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Tulip Fever by Danny Elfman (Review)

posted Oct 23, 2017, 8:09 PM by Koray Savas

Tulip Fever is Justin Chadwick's period piece about a painter commissioned to draw a portrait of a rich man's wife in 17th century Amsterdam. The film utilizes common archetypes: the painter falls in love with the girl, the powerful husband can't find out, someone else knows of the forbidden love, they hatch a plan to be together... there are no surprises. However, this is an atypical genre for Danny Elfman, who delivers a lush orchestral score that helps the film sell the emotion on screen.

The album opens with "Sophia's Theme," a lyrical piece with minimalistic structures, percussion, eloquent string writing, and touch of his traditional choir. It is a common thread weaved through the album that gives it a romantic anchor on which the rest of the score builds upon, though it lacks a strong melodic imprint that helps make the theme standout from the rest of the score. In this regard, the theme supports the backbone of Elfman's tone and mood, but never really shines on its own merits. Moreover, while the first third of the album sets up a rather light and frolicking affair, the music slowly develops into a richer and more intimate harmonic language. It truly is one of Elfman's most beautiful scores in many years. The way he devolves the bright nature of this budding love into something more sinister and dangerous gives the music dramatic flair and weight. It taps really well into the psyche of the characters and ties it directly into the narrative, creating a fulfilling listening experience. "The Grand Finale" is the highlight of the score, in which the culmination of the earlier elements come together into a grandiose climax. Elfman doesn't cut it off there, however, and gives the listen a well-timed denouement with "Happy Family" and a reprise of Sophia's Theme to send things off neatly.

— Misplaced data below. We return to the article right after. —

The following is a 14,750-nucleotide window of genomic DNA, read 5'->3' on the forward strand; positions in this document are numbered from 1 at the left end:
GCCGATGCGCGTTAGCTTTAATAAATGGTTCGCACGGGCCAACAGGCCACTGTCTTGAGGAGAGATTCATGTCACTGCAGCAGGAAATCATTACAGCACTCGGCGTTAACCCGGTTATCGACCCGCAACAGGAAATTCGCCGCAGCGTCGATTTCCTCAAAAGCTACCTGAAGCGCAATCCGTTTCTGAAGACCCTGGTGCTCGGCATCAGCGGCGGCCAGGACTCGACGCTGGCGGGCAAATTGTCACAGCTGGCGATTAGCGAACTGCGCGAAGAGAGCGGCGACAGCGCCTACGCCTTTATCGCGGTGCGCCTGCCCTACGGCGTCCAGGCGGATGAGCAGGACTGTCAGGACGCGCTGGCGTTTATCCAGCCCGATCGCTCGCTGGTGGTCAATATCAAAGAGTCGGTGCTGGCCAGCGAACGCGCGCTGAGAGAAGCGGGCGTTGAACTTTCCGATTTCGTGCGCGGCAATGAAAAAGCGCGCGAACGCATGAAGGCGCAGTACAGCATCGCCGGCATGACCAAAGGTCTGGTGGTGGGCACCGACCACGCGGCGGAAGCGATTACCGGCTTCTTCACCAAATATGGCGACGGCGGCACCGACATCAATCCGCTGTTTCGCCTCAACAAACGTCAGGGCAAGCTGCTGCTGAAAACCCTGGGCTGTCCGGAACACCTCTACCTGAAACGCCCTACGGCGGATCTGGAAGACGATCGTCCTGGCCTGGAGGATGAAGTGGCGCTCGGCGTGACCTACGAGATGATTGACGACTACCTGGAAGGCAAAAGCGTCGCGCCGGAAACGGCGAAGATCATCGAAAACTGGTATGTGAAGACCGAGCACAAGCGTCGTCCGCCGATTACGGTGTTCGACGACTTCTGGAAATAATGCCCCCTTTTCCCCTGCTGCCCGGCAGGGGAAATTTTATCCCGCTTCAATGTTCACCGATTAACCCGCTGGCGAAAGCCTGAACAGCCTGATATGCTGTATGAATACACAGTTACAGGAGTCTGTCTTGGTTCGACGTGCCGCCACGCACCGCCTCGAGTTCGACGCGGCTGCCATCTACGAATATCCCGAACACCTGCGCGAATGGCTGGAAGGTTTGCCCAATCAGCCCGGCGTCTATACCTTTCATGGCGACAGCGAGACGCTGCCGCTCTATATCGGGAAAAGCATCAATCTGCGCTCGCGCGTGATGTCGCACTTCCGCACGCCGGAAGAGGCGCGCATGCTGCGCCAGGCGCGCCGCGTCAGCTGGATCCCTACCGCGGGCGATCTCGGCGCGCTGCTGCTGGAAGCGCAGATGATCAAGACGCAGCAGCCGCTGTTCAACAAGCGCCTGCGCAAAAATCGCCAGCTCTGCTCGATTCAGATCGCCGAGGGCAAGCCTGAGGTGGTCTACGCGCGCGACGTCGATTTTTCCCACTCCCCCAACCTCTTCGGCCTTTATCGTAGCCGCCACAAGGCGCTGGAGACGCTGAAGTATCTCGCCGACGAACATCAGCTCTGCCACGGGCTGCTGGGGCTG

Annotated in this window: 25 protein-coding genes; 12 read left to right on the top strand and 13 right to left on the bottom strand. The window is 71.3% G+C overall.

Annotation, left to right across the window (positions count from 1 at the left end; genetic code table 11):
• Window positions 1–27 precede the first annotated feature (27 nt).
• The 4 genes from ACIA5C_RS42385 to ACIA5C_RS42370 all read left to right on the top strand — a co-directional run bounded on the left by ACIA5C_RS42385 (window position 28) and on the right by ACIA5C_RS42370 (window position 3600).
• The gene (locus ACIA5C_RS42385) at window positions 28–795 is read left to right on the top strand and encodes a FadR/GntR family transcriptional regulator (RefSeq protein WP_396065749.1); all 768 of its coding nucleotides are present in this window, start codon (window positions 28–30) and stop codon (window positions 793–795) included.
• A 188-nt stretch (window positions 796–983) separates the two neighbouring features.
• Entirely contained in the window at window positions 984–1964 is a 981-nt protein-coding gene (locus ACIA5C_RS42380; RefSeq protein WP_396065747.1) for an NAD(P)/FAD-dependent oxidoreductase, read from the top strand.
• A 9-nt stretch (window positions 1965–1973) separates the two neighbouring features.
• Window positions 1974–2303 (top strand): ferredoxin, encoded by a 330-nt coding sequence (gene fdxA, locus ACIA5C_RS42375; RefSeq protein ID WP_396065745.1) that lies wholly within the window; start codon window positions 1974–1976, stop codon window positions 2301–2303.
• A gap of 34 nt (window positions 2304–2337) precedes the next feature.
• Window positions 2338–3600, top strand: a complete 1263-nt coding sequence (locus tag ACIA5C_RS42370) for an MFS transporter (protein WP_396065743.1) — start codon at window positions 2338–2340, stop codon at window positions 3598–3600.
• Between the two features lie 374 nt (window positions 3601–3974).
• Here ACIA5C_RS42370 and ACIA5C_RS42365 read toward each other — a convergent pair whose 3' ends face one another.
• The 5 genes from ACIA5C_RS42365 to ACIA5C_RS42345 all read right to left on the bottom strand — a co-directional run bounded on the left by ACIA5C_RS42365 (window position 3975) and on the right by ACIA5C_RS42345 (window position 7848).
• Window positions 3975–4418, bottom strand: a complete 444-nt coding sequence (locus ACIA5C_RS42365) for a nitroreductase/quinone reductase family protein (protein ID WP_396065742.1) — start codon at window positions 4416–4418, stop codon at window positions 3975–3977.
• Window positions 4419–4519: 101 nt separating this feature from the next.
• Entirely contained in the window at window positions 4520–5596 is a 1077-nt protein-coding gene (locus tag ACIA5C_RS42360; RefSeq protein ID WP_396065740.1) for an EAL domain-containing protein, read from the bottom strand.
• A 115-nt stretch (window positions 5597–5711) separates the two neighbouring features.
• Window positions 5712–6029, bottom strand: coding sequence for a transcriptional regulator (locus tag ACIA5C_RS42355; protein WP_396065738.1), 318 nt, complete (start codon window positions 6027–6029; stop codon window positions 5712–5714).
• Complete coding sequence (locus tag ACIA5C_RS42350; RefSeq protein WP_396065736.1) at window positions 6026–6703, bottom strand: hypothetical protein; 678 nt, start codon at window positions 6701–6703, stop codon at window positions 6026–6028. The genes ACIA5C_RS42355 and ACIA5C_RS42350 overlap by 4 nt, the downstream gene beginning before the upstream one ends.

Tulip Fever is a prime example of Danny Elfman adapting his style and sensibilities to a film's individualistic needs. While the music lacks the memorability of some of his greater scores, it brings forth a beauty and love that is not too often heard in his film music of late. There is a real sense of passion and care put into the development of this score, and it pays off splendidly in the end when it all comes together.